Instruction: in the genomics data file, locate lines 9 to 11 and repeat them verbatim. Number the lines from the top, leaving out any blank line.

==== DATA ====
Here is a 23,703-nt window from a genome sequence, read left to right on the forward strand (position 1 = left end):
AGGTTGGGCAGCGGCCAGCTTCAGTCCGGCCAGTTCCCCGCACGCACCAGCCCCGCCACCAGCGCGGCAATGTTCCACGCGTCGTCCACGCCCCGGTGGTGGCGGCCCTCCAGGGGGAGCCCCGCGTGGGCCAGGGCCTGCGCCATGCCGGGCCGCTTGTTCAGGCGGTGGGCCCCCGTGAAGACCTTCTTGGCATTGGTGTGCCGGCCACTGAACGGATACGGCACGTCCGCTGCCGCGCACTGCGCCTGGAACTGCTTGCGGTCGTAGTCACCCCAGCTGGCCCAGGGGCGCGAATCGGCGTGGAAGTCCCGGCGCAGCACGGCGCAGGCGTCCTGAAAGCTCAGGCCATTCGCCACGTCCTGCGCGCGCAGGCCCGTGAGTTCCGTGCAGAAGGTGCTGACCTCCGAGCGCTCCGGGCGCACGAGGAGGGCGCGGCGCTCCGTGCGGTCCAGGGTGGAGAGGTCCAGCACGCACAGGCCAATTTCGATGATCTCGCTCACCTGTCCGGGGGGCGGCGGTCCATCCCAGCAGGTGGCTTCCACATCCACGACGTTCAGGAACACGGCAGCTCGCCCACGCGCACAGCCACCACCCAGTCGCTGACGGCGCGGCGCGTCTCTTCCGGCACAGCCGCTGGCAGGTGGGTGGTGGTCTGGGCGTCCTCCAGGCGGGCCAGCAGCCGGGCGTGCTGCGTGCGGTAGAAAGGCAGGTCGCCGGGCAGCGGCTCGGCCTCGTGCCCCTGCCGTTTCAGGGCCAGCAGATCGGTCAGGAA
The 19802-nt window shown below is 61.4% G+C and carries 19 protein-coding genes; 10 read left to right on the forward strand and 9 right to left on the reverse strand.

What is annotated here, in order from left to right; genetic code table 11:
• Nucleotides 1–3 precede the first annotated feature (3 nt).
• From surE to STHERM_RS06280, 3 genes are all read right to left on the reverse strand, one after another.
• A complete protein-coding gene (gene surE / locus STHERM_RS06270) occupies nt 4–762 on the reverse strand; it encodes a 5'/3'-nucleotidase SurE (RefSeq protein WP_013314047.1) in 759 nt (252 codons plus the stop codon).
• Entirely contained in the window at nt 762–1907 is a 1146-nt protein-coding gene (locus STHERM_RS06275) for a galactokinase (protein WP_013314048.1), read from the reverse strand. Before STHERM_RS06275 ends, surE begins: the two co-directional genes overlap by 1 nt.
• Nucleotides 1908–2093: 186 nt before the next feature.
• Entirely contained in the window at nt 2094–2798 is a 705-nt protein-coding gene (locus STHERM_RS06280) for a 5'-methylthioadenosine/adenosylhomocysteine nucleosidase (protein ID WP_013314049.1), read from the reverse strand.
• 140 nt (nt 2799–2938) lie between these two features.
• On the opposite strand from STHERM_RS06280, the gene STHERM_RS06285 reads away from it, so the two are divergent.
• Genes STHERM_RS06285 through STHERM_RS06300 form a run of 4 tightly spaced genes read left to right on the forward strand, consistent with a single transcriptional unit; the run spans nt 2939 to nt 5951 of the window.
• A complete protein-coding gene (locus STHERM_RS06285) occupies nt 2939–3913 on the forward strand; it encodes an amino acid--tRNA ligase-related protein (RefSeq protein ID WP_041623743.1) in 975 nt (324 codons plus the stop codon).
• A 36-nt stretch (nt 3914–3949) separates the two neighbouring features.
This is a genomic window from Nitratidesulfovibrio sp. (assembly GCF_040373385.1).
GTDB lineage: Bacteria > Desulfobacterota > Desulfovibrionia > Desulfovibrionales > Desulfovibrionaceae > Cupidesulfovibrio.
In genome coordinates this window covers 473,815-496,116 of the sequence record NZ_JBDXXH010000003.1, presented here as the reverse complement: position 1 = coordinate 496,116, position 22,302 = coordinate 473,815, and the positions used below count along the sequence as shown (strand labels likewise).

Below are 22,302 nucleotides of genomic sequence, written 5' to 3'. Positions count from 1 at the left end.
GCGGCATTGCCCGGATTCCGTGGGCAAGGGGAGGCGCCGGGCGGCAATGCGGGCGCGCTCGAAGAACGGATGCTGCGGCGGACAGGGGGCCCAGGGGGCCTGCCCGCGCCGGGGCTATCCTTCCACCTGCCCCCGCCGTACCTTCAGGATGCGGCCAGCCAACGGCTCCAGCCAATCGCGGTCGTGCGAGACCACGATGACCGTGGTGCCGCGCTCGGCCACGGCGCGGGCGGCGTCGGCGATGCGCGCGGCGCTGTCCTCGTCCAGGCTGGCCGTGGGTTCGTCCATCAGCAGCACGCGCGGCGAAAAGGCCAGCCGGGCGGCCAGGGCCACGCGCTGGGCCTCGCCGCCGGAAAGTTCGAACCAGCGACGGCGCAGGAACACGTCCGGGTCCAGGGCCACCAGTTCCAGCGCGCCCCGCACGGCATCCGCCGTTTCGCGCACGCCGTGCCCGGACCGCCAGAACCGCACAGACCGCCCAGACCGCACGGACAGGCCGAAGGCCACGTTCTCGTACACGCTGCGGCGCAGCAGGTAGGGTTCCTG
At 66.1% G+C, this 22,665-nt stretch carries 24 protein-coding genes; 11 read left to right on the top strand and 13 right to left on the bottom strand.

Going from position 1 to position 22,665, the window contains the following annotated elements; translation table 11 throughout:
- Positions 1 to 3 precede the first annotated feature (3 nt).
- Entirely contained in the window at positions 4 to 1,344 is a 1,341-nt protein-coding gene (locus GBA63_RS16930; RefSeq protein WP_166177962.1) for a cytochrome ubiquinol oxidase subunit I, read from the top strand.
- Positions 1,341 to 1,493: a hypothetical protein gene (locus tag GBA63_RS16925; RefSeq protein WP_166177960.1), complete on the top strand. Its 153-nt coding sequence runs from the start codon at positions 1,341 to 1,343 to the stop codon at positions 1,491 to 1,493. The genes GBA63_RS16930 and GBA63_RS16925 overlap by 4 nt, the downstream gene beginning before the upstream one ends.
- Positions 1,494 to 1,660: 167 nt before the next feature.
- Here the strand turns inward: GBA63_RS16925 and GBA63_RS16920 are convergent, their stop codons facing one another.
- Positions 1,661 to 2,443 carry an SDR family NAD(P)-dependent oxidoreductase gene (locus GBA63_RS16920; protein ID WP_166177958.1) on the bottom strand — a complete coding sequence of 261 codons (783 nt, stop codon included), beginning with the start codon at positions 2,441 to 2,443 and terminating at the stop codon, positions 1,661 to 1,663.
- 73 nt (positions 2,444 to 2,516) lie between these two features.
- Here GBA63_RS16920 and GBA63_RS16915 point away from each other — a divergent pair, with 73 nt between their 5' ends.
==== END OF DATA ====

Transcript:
• Nucleotides 1908–2093: 186 nt before the next feature.
• Entirely contained in the window at nt 2094–2798 is a 705-nt protein-coding gene (locus STHERM_RS06280) for a 5'-methylthioadenosine/adenosylhomocysteine nucleosidase (protein ID WP_013314049.1), read from the reverse strand.
• 140 nt (nt 2799–2938) lie between these two features.